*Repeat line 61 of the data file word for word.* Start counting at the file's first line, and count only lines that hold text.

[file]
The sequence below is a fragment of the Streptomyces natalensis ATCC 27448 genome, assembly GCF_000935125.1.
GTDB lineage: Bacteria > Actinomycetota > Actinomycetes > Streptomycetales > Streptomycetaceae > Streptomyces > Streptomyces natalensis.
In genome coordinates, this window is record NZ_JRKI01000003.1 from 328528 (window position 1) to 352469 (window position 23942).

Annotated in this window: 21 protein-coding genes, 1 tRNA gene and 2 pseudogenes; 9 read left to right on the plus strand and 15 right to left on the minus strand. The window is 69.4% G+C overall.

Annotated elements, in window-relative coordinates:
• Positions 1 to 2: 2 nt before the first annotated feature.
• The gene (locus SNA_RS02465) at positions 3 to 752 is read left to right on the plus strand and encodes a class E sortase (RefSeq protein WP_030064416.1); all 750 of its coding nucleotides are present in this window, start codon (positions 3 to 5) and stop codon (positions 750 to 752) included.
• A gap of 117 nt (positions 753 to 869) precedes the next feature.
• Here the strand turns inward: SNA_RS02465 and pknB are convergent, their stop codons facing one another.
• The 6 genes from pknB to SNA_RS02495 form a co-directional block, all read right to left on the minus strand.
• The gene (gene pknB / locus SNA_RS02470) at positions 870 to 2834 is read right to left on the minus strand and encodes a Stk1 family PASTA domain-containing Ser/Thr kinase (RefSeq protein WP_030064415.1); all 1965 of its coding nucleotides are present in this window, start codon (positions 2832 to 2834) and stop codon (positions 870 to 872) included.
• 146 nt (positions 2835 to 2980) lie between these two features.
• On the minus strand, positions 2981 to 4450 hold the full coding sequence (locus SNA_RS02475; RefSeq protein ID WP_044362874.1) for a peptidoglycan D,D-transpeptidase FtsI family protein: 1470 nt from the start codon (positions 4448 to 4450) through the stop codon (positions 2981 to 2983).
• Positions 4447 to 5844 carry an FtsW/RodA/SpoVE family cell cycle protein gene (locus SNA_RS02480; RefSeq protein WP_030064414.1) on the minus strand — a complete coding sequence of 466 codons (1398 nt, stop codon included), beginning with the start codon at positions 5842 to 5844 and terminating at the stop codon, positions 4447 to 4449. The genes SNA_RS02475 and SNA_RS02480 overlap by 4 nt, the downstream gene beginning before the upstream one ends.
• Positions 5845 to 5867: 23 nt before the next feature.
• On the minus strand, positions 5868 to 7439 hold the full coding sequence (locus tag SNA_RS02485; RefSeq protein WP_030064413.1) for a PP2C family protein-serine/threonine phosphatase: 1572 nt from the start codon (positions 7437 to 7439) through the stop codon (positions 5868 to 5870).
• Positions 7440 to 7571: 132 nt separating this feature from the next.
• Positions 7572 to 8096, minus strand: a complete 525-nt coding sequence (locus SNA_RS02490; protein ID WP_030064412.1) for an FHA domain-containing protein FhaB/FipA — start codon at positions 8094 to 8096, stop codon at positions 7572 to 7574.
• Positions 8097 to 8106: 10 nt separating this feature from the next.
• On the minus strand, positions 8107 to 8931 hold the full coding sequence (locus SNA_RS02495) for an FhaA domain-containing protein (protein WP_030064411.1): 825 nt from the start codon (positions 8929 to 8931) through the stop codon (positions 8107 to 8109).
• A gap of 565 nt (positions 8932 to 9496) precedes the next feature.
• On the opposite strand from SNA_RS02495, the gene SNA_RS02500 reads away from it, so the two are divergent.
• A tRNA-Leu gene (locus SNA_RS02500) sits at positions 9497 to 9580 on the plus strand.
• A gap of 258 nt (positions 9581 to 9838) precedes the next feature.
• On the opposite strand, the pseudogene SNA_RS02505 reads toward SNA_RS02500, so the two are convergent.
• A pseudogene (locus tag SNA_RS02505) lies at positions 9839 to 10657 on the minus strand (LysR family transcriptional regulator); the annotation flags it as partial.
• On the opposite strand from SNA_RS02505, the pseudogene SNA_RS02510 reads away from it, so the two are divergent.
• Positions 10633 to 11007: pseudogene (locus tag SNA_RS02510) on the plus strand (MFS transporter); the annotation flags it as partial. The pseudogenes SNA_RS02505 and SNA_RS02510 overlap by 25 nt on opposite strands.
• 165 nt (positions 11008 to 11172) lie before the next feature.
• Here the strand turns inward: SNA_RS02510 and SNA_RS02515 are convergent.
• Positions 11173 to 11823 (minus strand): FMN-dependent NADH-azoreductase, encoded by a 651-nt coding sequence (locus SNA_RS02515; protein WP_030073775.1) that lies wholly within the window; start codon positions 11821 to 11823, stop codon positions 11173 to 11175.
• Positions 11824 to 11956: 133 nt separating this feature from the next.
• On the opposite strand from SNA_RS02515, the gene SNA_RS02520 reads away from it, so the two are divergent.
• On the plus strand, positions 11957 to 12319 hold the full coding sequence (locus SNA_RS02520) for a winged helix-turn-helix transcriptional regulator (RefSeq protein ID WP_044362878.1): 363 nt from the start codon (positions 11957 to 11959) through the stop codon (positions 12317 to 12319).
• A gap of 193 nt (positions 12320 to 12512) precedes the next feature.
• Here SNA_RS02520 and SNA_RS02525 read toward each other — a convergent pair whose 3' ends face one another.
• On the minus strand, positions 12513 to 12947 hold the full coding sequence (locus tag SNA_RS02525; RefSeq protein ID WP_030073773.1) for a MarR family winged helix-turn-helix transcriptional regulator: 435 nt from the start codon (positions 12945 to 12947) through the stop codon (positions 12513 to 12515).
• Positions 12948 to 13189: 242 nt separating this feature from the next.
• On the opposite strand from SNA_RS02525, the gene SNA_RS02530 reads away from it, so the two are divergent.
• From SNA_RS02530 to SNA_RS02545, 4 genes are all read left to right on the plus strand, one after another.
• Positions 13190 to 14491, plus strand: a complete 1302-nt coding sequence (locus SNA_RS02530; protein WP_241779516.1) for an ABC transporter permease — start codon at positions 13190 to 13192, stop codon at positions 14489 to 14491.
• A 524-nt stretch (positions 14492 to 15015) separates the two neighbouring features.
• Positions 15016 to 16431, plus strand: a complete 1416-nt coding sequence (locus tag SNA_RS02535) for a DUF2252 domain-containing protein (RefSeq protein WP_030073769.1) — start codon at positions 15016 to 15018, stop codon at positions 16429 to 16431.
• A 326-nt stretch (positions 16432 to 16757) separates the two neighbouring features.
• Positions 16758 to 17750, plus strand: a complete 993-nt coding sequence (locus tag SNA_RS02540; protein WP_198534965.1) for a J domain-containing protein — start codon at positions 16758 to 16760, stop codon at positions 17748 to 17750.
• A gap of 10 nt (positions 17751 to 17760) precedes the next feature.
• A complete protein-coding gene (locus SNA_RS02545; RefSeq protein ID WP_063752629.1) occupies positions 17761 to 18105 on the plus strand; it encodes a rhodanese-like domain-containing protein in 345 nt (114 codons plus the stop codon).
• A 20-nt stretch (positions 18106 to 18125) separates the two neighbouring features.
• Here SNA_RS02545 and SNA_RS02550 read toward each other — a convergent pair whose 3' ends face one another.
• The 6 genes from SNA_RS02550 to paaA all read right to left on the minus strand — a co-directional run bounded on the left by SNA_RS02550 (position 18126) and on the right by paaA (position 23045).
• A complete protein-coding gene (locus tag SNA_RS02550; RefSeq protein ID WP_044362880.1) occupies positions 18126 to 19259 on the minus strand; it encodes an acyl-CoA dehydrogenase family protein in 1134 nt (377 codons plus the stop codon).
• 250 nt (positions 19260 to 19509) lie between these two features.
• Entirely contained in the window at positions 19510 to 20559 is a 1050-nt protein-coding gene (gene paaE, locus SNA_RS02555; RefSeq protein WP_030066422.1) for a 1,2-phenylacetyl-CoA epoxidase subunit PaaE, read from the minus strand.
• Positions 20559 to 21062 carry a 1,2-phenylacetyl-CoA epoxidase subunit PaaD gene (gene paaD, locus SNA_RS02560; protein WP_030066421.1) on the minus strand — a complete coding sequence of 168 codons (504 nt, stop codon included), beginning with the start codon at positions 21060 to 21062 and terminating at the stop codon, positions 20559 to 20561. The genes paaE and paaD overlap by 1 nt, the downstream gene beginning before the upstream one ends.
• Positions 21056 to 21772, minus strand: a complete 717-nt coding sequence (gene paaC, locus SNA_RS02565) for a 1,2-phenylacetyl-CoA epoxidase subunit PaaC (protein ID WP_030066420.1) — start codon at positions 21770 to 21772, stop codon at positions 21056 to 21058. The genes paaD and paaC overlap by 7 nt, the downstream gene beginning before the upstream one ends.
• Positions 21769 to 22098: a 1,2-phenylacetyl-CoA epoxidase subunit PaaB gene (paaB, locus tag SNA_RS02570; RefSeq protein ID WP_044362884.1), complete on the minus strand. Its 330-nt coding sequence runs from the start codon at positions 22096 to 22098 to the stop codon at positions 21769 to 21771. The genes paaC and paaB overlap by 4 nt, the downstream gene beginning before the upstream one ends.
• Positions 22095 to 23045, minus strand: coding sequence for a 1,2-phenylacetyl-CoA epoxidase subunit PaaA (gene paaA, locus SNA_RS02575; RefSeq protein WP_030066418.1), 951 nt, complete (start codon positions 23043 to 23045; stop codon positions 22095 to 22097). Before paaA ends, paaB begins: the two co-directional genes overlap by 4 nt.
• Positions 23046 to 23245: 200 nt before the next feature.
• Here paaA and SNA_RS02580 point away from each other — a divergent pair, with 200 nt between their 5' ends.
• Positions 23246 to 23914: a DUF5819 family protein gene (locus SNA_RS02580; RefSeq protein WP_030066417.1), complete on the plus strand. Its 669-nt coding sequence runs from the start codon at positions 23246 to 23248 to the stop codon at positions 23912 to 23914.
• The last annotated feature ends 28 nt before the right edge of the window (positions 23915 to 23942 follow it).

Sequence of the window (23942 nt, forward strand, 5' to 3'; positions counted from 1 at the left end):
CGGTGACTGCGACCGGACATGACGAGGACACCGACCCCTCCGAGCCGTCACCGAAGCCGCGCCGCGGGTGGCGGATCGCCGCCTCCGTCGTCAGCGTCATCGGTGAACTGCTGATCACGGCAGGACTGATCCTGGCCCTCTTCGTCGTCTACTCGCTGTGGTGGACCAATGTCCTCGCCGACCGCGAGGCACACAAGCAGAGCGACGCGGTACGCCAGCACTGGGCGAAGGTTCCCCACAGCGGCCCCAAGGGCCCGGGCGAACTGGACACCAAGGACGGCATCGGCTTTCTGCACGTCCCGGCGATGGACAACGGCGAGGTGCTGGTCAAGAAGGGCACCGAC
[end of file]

• The last annotated feature ends 28 nt before the right edge of the window (positions 23915 to 23942 follow it).